The gasmask as an icon; an introduction

There is possibly no greater icon representative of the struggle of the human population than that of the gas mask. One does not have to look too far into history to see the effects that the issuance of gas masks had on the general population up and until the nuclear age, which usurped the chemical threats of the industrial revolution.

As an icon, the gas mask would be expected to have outweighed -on some levels- that of the hazard materials suit, (which is representative of course of nuclear fallout); however, for some reason the hazmat suit is lacking in the production of sheer terror that the gas mask is still historically able to elicit. Consider if you would this article from Military Science magazine published in January 29, 1938:

"EUROPEAN nations are piling up stocks of gas masks for civilians and spending huge sums in the construction of gas proof shelters, reports Lt.-Col. Augustin M. Prentiss of the U. S. Army chemical warfare service. England is engaged in manufacturing 30,000,000 gas masks, in an effort to provide protection for every person in the kingdom. France already has accumulated 8,ooo,ooo for its active civilians, Germany has on hand 7,5oo,ooo, and Italy 5,000,000 for the same purpose. Cost of gas shelters ranges from $I50 for a single room to $Ioo,ooo for large communal shelters capable of accommodating several thousand persons. In France, plans have been drawn for the construction of fifty large gas shelters in the subways, at an estimated cost of $s,ooo,ooo. Germany believes in a decentralized gas defense system, and it is claimed that more than half a million such small shelters have already been built. Similar construction is also under way in Japan. According to Lt.-Col. Prentiss, civilians are classified into "active" and "passive" groups. The former, about ten per cent. of the total population, comprise police- men, firemen, decontamination squads, and others who must stay out even in the thickest of the gas attack to preserve order and clear out the gas after the raiders have flown away. The great "passive" bulk of the people can best meet a gas raid by taking shelter until it is over. For the active civilians, elaborate gas- proof suits have been designed, together with military-type masks giving full protection. For the passive group, less elaborate and costly equipment, effective during short exposures only while they make for the gas proof shelters, is considered sufficient." (The Science News-Letter, Vol. 33, No. 5 (Jan. 29, 1938), pp. 76-77)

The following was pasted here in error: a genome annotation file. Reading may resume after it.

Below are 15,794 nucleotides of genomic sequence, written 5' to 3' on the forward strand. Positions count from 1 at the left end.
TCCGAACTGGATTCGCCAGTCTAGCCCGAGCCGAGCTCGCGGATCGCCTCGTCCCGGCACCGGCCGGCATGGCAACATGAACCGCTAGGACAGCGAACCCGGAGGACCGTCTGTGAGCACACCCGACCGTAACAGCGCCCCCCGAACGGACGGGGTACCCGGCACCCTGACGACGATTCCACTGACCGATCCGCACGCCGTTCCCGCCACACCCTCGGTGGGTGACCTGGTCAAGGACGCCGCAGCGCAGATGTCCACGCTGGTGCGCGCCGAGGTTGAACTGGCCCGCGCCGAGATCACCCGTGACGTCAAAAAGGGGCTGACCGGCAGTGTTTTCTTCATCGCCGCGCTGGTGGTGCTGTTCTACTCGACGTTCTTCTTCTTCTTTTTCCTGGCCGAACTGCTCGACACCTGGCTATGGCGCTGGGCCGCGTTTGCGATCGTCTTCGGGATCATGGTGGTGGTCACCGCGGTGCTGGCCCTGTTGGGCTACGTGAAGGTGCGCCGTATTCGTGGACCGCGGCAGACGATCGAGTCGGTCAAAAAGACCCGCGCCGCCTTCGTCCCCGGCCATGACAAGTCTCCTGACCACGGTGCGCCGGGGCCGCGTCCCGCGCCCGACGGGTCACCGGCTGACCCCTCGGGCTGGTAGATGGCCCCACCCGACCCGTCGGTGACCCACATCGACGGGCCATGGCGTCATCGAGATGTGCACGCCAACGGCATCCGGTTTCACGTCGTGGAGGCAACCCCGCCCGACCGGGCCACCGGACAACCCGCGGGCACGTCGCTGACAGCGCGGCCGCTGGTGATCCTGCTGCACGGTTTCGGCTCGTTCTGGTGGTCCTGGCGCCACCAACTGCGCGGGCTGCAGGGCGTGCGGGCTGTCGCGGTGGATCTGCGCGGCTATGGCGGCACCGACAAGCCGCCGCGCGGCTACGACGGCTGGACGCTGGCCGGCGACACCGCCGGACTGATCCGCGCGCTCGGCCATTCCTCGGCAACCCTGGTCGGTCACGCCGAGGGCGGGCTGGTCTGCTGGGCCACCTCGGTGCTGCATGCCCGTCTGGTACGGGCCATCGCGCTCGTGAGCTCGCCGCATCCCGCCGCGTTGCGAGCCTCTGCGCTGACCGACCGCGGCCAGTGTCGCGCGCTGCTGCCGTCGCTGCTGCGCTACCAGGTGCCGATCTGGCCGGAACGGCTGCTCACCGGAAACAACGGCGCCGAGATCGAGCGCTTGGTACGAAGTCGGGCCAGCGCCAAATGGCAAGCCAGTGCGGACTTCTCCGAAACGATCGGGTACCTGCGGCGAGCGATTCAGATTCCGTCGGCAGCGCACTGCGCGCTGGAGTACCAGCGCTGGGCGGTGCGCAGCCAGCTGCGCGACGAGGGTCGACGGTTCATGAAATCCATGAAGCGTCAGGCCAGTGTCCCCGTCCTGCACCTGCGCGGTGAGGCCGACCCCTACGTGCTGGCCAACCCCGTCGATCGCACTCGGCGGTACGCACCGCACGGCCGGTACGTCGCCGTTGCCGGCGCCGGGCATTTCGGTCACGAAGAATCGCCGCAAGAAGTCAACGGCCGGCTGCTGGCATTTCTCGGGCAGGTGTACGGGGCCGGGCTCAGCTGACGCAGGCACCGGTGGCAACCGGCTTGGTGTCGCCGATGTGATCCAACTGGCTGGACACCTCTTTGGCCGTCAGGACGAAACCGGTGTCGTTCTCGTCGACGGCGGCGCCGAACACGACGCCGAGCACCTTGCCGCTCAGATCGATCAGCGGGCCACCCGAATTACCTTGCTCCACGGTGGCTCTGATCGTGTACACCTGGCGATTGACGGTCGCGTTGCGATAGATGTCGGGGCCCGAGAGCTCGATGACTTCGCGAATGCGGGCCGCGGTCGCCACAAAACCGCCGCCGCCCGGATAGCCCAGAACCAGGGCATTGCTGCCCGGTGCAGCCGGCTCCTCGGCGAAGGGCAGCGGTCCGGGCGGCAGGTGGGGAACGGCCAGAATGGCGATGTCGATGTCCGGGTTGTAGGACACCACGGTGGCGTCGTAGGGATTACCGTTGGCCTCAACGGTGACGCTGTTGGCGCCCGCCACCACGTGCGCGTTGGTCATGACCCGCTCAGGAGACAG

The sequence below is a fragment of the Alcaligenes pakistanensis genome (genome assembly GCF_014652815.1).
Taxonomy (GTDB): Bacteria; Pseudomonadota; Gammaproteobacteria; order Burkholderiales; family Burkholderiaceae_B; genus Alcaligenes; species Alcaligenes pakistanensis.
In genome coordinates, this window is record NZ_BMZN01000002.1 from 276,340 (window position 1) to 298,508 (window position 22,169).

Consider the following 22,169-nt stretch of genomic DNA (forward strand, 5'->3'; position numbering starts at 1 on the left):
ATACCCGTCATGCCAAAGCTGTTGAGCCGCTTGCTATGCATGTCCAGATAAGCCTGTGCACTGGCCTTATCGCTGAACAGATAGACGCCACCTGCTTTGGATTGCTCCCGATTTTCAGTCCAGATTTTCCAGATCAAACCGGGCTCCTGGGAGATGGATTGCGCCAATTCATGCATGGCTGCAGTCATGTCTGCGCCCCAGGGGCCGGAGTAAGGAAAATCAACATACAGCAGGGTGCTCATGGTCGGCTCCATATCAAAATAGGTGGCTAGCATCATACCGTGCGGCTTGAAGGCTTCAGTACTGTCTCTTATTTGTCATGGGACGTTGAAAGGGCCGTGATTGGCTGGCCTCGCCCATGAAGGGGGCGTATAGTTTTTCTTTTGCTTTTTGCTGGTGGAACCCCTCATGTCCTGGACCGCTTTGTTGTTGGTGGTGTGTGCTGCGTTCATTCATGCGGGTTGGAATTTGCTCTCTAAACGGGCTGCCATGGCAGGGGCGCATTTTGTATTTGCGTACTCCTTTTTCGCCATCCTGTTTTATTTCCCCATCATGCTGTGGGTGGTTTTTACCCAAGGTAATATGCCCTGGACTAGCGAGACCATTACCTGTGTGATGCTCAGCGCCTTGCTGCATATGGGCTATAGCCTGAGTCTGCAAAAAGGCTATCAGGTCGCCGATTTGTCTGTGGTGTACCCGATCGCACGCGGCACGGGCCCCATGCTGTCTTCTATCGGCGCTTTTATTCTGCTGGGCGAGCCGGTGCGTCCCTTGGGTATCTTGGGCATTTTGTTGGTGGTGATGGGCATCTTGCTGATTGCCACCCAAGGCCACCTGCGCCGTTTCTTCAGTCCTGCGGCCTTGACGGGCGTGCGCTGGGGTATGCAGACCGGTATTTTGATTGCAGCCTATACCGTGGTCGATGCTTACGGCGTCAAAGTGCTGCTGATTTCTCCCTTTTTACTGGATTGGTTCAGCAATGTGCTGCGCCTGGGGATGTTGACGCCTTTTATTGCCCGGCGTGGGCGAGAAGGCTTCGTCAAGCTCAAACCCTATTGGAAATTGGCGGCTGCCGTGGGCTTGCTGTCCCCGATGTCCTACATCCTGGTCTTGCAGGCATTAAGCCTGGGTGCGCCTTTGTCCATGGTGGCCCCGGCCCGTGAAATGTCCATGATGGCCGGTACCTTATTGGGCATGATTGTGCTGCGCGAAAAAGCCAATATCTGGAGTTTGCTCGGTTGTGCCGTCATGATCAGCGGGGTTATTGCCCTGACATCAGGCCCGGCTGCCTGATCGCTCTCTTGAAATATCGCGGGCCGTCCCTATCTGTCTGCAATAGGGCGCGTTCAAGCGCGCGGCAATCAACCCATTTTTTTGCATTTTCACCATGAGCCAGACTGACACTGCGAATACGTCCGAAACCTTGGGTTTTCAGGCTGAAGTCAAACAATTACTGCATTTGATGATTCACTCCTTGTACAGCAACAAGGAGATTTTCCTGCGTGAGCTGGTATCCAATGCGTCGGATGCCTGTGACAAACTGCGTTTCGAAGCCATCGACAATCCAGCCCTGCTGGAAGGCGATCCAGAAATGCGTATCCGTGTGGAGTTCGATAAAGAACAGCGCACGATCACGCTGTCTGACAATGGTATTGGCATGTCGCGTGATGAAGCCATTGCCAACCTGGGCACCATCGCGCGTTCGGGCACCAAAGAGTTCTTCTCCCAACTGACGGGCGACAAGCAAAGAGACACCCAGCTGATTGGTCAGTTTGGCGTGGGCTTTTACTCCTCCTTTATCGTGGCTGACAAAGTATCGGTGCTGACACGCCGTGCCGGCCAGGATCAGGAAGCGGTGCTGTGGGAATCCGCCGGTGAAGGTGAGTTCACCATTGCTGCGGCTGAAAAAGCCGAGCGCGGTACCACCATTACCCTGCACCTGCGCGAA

In retrospect it is easy to see that the chaos of the era of World Wars I and II left the world population scared. The industrial era had brought about weapons of mass destruction which were second to none historically and which were immediately capable of rendering the majority of the world's population either dead or disabled. Finally the world had evolved to the point that it could easily orchestrate it's own destruction. It very nearly did, and the gas mask stands now as an eternal reminder of the fact that there is always someone out there who would like to kill you, and there is always a means by which to do it.